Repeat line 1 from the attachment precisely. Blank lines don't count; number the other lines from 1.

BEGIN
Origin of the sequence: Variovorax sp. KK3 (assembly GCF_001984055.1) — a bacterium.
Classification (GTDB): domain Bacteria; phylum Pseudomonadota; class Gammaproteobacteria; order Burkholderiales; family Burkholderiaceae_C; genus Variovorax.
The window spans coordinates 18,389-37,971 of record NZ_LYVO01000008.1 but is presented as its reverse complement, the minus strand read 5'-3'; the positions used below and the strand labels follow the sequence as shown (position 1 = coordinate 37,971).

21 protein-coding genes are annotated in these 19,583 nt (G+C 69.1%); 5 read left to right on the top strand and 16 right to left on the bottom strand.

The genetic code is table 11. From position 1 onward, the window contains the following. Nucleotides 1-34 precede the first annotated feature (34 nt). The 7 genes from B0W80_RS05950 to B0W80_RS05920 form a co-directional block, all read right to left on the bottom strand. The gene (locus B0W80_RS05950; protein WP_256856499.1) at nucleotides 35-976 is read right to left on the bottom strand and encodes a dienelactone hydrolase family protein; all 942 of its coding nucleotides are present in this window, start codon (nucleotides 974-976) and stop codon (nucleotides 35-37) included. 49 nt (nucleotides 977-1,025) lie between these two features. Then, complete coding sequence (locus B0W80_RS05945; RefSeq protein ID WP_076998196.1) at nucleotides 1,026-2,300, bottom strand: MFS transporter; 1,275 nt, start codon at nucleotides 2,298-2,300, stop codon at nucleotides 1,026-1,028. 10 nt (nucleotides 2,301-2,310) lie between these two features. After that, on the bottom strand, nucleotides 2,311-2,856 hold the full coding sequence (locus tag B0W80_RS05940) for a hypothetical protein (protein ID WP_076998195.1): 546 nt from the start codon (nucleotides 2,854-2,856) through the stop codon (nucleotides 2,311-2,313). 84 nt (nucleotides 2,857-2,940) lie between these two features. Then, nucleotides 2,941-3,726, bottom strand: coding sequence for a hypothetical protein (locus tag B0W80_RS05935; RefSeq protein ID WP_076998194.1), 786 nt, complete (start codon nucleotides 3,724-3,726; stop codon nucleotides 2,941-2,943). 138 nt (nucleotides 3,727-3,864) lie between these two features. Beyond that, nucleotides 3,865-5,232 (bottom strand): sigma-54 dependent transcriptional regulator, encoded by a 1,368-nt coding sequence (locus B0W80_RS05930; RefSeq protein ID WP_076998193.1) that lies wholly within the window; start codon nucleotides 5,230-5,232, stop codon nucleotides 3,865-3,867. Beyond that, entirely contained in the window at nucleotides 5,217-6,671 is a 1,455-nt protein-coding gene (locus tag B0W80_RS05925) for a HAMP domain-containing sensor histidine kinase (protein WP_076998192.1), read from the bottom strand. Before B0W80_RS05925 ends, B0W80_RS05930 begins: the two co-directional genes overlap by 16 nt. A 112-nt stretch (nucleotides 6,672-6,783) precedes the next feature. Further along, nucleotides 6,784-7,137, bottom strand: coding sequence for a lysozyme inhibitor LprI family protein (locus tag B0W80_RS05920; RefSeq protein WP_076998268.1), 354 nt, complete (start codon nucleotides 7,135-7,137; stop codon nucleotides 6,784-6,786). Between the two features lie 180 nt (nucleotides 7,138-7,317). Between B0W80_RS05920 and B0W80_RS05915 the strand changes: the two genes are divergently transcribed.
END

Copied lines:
Origin of the sequence: Variovorax sp. KK3 (assembly GCF_001984055.1) — a bacterium.